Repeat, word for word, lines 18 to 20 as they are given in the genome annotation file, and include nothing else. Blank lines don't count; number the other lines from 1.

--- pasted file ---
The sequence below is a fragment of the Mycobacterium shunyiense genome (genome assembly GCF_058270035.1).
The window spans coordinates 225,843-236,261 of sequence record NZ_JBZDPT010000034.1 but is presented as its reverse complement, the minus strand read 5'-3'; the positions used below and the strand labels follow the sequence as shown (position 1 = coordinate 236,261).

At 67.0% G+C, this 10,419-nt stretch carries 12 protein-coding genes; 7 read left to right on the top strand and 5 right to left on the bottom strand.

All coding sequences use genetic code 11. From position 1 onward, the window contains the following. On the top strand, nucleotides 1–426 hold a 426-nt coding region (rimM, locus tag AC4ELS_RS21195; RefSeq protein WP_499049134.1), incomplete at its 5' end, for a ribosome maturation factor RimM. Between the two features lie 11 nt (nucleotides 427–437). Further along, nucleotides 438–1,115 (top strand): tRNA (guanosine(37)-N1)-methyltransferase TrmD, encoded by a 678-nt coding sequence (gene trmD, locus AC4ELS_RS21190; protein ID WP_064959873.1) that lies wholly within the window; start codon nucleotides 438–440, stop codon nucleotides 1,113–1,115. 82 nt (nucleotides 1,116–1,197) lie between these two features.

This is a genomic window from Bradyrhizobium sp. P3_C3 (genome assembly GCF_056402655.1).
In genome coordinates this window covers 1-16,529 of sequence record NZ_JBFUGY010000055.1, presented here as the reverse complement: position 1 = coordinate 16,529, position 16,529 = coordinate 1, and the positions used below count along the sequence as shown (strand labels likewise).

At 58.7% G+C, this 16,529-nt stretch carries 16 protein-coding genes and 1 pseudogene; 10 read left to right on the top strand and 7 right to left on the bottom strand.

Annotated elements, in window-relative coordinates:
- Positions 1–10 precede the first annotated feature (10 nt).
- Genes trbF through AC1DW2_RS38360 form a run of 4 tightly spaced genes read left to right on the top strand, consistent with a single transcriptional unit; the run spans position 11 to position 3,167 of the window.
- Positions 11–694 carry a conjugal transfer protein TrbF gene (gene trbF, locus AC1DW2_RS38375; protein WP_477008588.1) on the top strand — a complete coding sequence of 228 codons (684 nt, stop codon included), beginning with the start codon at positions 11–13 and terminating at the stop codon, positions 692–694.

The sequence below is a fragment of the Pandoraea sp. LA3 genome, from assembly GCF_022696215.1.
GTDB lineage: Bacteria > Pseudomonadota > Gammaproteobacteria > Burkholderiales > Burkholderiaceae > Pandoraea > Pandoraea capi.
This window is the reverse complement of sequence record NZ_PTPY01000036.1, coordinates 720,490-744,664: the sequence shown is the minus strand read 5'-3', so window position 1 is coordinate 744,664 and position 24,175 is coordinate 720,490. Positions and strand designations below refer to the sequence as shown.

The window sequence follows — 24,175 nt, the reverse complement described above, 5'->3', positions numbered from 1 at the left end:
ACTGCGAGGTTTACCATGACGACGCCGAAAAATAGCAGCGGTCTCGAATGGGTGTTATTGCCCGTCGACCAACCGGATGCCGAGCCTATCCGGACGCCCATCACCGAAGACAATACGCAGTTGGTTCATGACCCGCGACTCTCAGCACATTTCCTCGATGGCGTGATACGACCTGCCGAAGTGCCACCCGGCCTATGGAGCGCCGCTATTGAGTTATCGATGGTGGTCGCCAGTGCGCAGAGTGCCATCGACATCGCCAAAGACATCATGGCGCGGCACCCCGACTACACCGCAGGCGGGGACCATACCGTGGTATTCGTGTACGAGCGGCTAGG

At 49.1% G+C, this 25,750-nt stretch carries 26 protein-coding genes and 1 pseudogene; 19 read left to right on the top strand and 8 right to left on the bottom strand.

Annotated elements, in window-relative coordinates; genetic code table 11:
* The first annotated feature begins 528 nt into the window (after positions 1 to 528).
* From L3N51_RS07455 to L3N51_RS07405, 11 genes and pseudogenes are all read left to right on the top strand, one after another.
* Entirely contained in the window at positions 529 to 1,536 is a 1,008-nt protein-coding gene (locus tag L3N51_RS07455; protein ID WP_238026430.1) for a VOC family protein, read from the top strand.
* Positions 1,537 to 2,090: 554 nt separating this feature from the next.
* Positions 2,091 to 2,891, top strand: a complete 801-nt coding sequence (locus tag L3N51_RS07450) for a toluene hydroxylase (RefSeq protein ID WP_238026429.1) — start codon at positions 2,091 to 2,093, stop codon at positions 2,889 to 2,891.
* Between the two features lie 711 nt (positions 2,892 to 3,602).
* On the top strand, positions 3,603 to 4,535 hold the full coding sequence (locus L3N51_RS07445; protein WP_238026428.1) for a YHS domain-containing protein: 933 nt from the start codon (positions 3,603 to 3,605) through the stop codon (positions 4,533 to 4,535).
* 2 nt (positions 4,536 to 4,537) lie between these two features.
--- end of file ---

Annotated elements, in window-relative coordinates; genetic code table 11:
* The first annotated feature begins 528 nt into the window (after positions 1 to 528).
* From L3N51_RS07455 to L3N51_RS07405, 11 genes and pseudogenes are all read left to right on the top strand, one after another.